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FRANCIS LANCELOTT, ESQ. Queens of England. Vol.1.

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FRANCIS LANCELOTT, ESQ.
Queens of England. Vol.1.
page 297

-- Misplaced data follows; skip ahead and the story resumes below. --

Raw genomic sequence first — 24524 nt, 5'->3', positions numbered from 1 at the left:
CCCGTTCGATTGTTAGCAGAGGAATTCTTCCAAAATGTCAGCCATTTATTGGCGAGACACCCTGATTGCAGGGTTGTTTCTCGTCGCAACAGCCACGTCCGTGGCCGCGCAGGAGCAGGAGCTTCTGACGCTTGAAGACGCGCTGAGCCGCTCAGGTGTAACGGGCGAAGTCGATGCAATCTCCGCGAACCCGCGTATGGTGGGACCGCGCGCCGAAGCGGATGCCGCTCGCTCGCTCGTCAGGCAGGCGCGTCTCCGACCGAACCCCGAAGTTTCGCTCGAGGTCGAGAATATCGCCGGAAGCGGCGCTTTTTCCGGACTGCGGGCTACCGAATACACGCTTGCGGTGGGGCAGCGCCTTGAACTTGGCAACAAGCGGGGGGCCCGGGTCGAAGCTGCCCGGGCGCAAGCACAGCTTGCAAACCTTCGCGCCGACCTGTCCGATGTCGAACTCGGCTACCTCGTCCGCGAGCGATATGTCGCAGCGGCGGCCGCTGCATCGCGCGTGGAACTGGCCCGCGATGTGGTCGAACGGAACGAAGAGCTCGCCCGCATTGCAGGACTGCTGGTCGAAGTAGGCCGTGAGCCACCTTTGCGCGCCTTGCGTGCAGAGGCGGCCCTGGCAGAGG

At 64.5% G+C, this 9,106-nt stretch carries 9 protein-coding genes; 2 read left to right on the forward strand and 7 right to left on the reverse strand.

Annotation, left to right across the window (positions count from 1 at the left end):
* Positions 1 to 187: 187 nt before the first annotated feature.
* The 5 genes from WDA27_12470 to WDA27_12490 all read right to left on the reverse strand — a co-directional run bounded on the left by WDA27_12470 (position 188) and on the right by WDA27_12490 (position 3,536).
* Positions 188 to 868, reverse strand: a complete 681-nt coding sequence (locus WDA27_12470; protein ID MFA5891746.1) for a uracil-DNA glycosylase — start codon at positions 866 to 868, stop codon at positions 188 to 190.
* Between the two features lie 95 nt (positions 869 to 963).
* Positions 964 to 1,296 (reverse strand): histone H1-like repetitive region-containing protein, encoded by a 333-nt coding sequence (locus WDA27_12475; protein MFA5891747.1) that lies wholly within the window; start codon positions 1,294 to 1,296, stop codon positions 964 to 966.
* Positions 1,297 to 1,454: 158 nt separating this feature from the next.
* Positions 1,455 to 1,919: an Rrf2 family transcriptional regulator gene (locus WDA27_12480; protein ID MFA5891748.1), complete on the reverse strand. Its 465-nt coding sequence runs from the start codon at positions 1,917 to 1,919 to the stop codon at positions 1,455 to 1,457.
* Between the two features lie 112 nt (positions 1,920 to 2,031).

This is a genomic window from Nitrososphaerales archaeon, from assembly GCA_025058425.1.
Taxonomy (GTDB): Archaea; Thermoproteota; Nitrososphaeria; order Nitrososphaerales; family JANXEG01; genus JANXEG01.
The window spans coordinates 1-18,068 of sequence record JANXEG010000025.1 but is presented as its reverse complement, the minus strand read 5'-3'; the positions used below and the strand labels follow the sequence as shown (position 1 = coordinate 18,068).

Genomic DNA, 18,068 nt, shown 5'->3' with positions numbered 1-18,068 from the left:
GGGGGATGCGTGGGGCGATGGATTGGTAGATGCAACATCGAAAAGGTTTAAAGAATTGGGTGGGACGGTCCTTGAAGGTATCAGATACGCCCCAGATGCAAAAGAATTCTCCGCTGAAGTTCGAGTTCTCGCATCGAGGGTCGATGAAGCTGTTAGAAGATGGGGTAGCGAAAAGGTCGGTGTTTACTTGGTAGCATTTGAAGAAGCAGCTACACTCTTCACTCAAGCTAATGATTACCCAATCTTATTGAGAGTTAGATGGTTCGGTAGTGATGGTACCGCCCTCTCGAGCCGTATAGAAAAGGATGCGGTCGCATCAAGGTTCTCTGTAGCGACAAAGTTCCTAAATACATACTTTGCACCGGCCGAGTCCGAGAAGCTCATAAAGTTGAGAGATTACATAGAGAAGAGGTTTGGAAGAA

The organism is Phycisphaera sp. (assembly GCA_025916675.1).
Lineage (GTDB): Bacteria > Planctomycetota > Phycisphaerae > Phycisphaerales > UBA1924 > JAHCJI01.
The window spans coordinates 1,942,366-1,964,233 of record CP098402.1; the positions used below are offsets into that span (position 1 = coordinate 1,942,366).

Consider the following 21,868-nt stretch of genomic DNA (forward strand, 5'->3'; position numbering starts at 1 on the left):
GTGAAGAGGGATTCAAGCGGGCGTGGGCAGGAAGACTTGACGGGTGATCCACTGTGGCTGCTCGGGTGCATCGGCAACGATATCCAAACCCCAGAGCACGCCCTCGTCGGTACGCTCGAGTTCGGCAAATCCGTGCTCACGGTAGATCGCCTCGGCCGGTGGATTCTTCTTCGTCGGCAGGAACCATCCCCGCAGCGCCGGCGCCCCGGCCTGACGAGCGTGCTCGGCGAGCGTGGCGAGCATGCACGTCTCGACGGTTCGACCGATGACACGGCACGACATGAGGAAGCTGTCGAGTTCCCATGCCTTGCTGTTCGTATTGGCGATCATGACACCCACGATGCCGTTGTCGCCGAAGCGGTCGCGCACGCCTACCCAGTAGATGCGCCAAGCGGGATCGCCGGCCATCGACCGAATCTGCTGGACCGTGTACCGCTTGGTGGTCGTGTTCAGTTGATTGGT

CHAPTER IV. Warwick returns io England—Battle of Northampton—Henry taken prisoner—• Flight of Margaret—York publicly claims the croton—Margaret again in arms— Her victory at Wakefield—Battle of Mortimers Cross—Second battle of St. Alban's—Margaret retakes the King—Her vindictive conduct offends the Londoners— They compel her to withdraw to the north—Triumph of the white rose— Accession of Edward the Fourth—Margaret resolves to strike another blow—Is defeated in the bloody battle of Towton—She retires to Scotland—And continues her efforts to recover the throne—Her partizans fail to obtain aid from France— Whither she sails—Mortgage of Calais—She returns with Brezë to Northumberland—Her temporary successes—Shipwreck—Battle of Hexham—Adventures in the woods—Her cause hopeless—She retires to the court of her father—Her son's tutor—Flight of her partizans. , ESPERATE as the W^^^^^^m'/il lÈËMsÈÈ^^ÊSft tS*&m!**£^& cause of the Yorkists appeared to be at this period, their lost regained by the power, energy, and activity of Warwick. This nobleman retained the command of the fleet and the government of Calais. His popularity was great ; he defied the Queen and the council to deprive him of the important posts; took all the ships of the Royalists he could meet with, and sailing to Dublin, concerted measures with the Duke of York for a second and more strenuous effort to clutch the crown from the brow of the gentle King. All being prepared, he landed in Kent on the fifth of June, with one thousand five hundred men, and, proceeding to Canterbury cathedral, solemnly swore that himself and York were true liegemen of the King. His advancing army swelled to twenty-five thousand, or, according to some chroniclers, to forty-live thousand. He was joined by the Archbishop of Canterbury, the Bishops of London, Lincoln, Exeter and Ely, Lord Cobham, and all the gentry of Kent. London joyfully opened her gates to him on the second of July, 1460 ; but his tarry in the metropolis was brief. Hastening to Northampton, whither Margaret and Henry had advanced with their army, he gave battle to the Royalists on the tenth of July. Margaret seemed confident of victory; but after the action had been well sustained by both sides for about two hours, the treacherous Lord Grey of Ruthyn, instead of defending his post, admitted the enemy into the heart of the royal camp, and gave the success of the day to the Yorkists. The Duke of Buckingham, the Earl of Shrewsbury, Viscount Beaumont, and many other of the Royalist nobles and knights were slain. The Queen, who from a neighbouring eminence had witnessed the battle, fled with her infant son in dismay. Her enemies pursued her in hot haste, but, after being plundered of her jewels by her own servants, and escaping numerous perils, and enduring fearful privations, she found herself secure within the impregnable rock-bound walls of Harlech castle, in North Wales. Henry was taken prisoner, and conducted, with every demonstration of respect, to London, where a parliament was called, the acts passed at Coventry repealed, and the Yorkists pronounced to be faithful and loyal sub jects. The Duke of York, being apprized of the victory, entered London on the eleventh of October, with a retinue of five hundred horsemen, and pressing on to Westminster, passed through the nail into the House of Lords, and standing with his hands upon the throne, shewed by his manner that he only waited for an invitation to place himself on it But the whole assembly was silent ; even his own partizans had not the heart to express a wish to dethrone the un


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